America has fewer and larger farms. Here’s why that matters
Welcome to our series on the changing face of agriculture: Farm Size Matters! Over the next month, we hope to give you a comprehensive picture of the state of American farms today: all of the fun (what it’s like to date in farm country), failure (how, despite all efforts, a farmer can lose his farm), fame (an interview with Willie Nelson), and facts (a fascinating ag subsidies explainer).
So, why does farm size matter? As the total number of farms goes down, the number of big* farms is going up — and this shift hurts rural America. According to an analysis by Food and Water Watch: “Communities with more medium- and smaller-sized farms have more shared prosperity, including higher incomes, lower unemployment, and lower income inequality, than communities with larger farms tied to often-distant agribusinesses.”
In strictly economic terms, U.S. agriculture has followed a pretty unsurprising path. Better technology leads to greater crop yields, which in turn mean lower prices and larger farms. Our economic system distorts competition and fosters consolidation — and then we act surprised when farmers follow the rules of the game in order to survive.
Today, we have a ton of tiny farms — and yet when it comes to land, “the top 10 percent of farms in terms of size account for more than 70 percent of cropland in the United States; the top 2.2 percent alone takes up more than a third,” wrote Roberto A. Ferdman in The Washington Post.
The editors of the fantastic book Food and the Mid-Level Farm show how that has paved the road toward an increasingly polarized farm-scape:
If current trends continue, the structure of U.S. agriculture will encompass a small number of immense corporate-linked or owned farms, and large numbers of small direct-market operations. The former system of production will produce the vast majority of the food most Americans will consume.
My translation? Small farmers rule, but if we really want to change our agricultural system, we have to look beyond the farmers market.
And that’s what we plan to do in this series. During this first week, we’ll talk to commodity farmers, explore the effects of farm loss, and tell bad jokes to Willie Nelson. Next week, we’ll take a deep look at how politics have affected farming — from ag subsidies to racism in loan policy to marijuana regulations. After that, we’re exploring our food infrastructure and talking to the oft-ignored, but very important, middlemen. And finally, in week four, we’re reporting on the root of all evil, as well as the root of all root vegetable operations: money.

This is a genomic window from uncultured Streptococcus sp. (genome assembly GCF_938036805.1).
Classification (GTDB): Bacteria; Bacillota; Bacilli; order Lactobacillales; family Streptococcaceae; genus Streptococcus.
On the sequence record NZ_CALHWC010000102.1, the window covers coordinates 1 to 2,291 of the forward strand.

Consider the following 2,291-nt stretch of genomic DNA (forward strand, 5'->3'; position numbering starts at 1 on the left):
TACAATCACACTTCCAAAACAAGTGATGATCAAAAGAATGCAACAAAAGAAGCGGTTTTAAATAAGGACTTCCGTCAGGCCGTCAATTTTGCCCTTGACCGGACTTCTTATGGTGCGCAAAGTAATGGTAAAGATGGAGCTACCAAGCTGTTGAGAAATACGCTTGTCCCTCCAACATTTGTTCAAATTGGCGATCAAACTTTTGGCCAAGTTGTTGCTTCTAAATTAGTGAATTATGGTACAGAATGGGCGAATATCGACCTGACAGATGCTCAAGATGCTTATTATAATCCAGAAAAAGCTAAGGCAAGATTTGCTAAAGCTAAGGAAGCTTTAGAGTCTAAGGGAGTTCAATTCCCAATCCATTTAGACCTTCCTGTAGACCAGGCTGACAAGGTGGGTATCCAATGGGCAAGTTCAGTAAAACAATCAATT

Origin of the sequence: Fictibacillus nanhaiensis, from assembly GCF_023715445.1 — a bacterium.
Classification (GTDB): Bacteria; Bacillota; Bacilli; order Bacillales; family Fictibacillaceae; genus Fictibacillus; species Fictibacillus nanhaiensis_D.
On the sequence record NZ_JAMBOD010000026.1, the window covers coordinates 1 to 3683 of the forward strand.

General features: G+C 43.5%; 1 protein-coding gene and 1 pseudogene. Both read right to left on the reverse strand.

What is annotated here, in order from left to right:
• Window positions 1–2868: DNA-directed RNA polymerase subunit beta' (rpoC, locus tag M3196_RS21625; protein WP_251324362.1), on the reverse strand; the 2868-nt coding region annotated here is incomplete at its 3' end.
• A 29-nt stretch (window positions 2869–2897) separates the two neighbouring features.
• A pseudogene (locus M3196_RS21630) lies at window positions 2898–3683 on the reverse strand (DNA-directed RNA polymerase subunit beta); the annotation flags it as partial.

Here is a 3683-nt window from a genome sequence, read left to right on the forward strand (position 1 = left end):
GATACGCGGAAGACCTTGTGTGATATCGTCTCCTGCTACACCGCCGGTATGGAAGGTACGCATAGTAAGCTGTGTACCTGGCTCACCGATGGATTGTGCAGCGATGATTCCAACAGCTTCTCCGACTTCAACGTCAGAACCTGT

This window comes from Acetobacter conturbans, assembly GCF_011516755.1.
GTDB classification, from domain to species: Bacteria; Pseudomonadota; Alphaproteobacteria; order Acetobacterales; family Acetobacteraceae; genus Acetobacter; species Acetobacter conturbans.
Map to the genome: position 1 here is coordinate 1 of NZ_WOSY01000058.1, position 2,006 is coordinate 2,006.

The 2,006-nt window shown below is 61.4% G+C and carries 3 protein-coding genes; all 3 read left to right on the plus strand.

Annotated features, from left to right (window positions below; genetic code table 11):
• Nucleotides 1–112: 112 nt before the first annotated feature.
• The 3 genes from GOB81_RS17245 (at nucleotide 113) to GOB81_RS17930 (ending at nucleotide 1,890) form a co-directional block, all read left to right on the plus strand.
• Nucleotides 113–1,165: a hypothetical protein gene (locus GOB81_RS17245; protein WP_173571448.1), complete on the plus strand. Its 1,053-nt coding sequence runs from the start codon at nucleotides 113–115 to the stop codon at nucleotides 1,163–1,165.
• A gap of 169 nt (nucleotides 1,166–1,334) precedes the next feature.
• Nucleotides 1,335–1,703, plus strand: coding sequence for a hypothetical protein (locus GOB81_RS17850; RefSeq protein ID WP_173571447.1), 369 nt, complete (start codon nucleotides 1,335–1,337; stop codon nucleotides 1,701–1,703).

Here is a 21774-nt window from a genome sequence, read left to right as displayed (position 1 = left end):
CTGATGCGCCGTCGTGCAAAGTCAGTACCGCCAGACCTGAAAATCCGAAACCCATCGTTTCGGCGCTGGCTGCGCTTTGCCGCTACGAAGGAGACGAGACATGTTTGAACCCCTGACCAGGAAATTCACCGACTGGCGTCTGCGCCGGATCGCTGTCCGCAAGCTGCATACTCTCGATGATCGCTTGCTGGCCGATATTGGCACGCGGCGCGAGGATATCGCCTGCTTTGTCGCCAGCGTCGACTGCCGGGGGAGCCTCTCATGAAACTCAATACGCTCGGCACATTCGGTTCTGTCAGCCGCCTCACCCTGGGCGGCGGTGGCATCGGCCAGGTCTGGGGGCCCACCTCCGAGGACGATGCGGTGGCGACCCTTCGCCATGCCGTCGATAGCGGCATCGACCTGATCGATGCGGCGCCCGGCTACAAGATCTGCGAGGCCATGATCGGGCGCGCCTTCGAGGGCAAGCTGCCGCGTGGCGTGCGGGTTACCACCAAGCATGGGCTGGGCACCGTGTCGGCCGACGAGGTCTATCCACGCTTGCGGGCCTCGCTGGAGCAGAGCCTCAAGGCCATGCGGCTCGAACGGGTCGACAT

Once it’s all over, we hope that you, the oh-so-important reader and eater, not only understand why farm size matters, but also what you can do to make sure those farmers in the middle don’t disappear.
*A note on the numbers in the video: Between 1997 and 2012, the smallest category lost 107,732 farms (of 1,699,536 total in ’97), the middle category lost 83,611 (of 445,932), and the largest category gained 84,770 (to 1997’s 70,508). We’re assuming that most of the large category gains came from the middle, and that the middle gained quite a few farms from the smallest category as $50,000 in gross annual sales is a very low benchmark (gross sales don’t take into account operating costs like seeds and equipment, rent or mortgage payments, labor, etc.). Just because a farm jumped from the middle category to the largest category does not make it a factory farm — it could still have trouble competing with mega-farms. And, meanwhile, a farmers-market-scale farm could easily gross more than $50,000 a year. The methodology may not be perfect, but overall, both gross annual sales numbers and cropland acreage stats show a hollowing out of agriculture of the middle.